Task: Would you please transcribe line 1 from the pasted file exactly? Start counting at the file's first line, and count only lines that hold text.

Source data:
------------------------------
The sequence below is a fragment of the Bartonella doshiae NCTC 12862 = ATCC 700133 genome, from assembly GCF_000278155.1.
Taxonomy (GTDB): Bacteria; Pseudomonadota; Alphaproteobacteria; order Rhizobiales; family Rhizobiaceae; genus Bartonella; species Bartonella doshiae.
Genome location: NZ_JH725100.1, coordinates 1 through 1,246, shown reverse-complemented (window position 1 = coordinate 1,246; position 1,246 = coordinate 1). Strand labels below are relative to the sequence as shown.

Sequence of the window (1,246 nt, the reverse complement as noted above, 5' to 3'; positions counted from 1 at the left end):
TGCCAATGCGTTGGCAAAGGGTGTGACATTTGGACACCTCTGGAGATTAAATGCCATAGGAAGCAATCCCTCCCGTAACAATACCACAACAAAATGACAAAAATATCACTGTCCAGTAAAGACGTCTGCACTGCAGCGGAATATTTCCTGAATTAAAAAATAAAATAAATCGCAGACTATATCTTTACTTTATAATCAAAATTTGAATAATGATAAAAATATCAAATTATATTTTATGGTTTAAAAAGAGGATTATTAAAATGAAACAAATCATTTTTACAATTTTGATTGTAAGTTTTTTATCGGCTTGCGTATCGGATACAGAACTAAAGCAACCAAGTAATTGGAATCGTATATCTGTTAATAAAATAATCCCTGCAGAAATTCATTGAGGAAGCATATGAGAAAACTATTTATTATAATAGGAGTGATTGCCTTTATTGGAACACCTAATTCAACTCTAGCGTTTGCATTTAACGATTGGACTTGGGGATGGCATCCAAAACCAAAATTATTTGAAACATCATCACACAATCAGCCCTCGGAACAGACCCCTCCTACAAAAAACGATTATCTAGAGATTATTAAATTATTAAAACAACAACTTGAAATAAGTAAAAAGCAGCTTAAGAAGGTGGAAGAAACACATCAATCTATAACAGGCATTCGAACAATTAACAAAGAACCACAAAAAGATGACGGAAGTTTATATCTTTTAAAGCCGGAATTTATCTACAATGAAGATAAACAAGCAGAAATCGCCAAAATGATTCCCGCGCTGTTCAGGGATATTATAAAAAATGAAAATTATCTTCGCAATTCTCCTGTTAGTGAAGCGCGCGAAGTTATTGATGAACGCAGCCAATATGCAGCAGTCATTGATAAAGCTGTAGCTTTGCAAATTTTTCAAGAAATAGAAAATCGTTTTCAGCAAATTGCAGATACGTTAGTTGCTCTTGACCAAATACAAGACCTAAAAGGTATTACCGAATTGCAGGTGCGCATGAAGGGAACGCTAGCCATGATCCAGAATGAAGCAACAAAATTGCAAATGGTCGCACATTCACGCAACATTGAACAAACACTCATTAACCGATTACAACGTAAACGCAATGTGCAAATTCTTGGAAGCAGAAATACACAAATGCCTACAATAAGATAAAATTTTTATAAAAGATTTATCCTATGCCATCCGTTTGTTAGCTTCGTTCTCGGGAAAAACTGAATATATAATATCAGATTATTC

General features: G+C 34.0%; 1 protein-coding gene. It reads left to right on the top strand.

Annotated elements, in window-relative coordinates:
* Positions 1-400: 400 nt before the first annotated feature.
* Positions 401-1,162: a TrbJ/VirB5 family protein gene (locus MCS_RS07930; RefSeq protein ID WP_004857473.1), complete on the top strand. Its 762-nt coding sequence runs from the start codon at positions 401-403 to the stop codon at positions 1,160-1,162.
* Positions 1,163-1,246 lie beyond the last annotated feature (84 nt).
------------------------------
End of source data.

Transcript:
The sequence below is a fragment of the Bartonella doshiae NCTC 12862 = ATCC 700133 genome, from assembly GCF_000278155.1.